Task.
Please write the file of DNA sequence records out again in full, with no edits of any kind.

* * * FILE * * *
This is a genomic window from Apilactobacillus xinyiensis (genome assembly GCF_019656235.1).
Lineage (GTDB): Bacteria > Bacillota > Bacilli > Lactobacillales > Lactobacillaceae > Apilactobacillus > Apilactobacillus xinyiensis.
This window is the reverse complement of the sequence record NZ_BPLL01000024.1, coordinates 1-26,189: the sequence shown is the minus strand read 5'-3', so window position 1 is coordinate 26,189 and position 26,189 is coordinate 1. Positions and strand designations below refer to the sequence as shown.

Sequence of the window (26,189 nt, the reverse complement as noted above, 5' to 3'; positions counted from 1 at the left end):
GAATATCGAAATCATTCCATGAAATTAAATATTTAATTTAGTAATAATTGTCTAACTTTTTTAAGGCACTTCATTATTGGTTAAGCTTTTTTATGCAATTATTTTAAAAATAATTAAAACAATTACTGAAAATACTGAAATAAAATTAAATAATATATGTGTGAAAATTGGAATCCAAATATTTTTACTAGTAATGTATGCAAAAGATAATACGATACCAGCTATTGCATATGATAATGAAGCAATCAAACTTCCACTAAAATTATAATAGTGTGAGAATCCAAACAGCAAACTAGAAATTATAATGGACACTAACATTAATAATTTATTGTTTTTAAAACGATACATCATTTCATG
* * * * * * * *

This is a genomic window from Apilactobacillus xinyiensis (genome assembly GCF_019656235.1).
Lineage (GTDB): Bacteria > Bacillota > Bacilli > Lactobacillales > Lactobacillaceae > Apilactobacillus > Apilactobacillus xinyiensis.
This window is the reverse complement of the sequence record NZ_BPLL01000024.1, coordinates 1-26,189: the sequence shown is the minus strand read 5'-3', so window position 1 is coordinate 26,189 and position 26,189 is coordinate 1. Positions and strand designations below refer to the sequence as shown.

Sequence of the window (26,189 nt, the reverse complement as noted above, 5' to 3'; positions counted from 1 at the left end):
GAATATCGAAATCATTCCATGAAATTAAATATTTAATTTAGTAATAATTGTCTAACTTTTTTAAGGCACTTCATTATTGGTTAAGCTTTTTTATGCAATTATTTTAAAAATAATTAAAACAATTACTGAAAATACTGAAATAAAATTAAATAATATATGTGTGAAAATTGGAATCCAAATATTTTTACTAGTAATGTATGCAAAAGATAATACGATACCAGCTATTGCATATGATAATGAAGCAATCAAACTTCCACTAAAATTATAATAGTGTGAGAATCCAAACAGCAAACTAGAAATTATAATGGACACTAACATTAATAATTTATTGTTTTTAAAACGATACATCATTTCATG